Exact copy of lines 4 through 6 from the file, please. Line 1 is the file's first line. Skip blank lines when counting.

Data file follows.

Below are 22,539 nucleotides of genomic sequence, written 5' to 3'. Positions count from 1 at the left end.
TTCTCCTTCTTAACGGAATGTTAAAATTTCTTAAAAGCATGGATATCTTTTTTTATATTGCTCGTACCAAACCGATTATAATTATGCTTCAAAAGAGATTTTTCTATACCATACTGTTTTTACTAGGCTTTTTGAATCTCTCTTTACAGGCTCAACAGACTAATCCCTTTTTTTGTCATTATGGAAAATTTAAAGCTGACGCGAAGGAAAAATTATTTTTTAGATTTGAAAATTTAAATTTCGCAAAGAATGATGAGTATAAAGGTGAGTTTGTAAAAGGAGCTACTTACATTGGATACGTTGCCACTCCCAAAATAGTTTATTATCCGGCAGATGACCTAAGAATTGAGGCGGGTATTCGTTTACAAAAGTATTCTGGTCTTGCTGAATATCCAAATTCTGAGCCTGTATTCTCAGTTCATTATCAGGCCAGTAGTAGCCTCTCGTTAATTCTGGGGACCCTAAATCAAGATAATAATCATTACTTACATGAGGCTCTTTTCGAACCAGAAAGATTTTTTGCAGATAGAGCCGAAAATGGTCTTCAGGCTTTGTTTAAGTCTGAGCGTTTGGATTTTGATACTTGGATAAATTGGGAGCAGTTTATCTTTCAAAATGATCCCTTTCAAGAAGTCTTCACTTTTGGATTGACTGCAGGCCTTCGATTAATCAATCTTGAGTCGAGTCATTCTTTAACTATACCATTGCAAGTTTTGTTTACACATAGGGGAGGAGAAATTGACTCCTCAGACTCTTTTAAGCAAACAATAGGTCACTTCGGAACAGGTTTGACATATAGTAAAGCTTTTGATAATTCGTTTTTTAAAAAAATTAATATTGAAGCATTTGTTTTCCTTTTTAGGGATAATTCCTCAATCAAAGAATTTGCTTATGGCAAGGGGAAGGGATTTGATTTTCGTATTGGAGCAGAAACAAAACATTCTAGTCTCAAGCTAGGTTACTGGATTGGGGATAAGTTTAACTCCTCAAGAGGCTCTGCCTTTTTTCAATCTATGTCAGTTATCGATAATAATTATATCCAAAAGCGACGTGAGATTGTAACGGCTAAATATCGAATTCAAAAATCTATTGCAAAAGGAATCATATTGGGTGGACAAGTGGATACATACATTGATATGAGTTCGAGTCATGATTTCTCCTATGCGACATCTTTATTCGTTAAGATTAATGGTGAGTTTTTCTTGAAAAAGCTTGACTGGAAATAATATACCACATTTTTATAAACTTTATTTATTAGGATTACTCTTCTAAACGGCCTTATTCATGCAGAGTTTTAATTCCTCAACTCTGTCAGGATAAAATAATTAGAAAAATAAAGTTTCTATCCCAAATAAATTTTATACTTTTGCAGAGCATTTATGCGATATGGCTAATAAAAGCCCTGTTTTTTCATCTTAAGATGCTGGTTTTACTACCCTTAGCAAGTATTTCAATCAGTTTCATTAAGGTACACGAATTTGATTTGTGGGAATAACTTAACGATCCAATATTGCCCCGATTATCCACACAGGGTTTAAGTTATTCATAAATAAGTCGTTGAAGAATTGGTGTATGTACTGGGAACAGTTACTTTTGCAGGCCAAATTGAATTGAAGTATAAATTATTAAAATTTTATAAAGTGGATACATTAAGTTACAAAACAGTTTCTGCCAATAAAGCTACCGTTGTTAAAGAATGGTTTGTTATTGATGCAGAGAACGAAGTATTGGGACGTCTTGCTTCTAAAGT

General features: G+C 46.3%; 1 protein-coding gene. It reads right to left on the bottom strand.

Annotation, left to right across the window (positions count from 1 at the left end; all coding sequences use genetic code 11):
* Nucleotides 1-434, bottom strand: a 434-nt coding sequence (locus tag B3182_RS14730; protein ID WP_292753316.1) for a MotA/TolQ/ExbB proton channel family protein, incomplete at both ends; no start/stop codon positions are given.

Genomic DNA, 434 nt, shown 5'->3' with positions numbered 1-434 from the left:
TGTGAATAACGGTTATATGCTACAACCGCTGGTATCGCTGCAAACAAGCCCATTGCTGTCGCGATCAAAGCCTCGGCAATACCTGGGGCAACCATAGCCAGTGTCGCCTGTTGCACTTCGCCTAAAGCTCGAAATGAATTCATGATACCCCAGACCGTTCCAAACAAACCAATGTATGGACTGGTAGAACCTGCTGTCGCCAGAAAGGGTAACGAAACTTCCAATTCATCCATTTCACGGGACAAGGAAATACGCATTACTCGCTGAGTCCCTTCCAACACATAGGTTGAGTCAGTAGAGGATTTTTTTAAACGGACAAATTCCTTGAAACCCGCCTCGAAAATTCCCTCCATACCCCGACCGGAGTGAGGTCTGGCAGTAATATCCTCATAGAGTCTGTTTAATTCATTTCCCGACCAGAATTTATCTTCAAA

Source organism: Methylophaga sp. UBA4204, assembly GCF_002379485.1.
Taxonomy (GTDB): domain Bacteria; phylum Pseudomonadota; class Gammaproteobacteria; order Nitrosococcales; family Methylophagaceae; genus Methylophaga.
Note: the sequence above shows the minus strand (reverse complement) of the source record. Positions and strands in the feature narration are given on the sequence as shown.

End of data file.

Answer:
Annotation, left to right across the window (positions count from 1 at the left end; all coding sequences use genetic code 11):
* Nucleotides 1-434, bottom strand: a 434-nt coding sequence (locus tag B3182_RS14730; protein ID WP_292753316.1) for a MotA/TolQ/ExbB proton channel family protein, incomplete at both ends; no start/stop codon positions are given.

Genomic DNA, 434 nt, shown 5'->3' with positions numbered 1-434 from the left: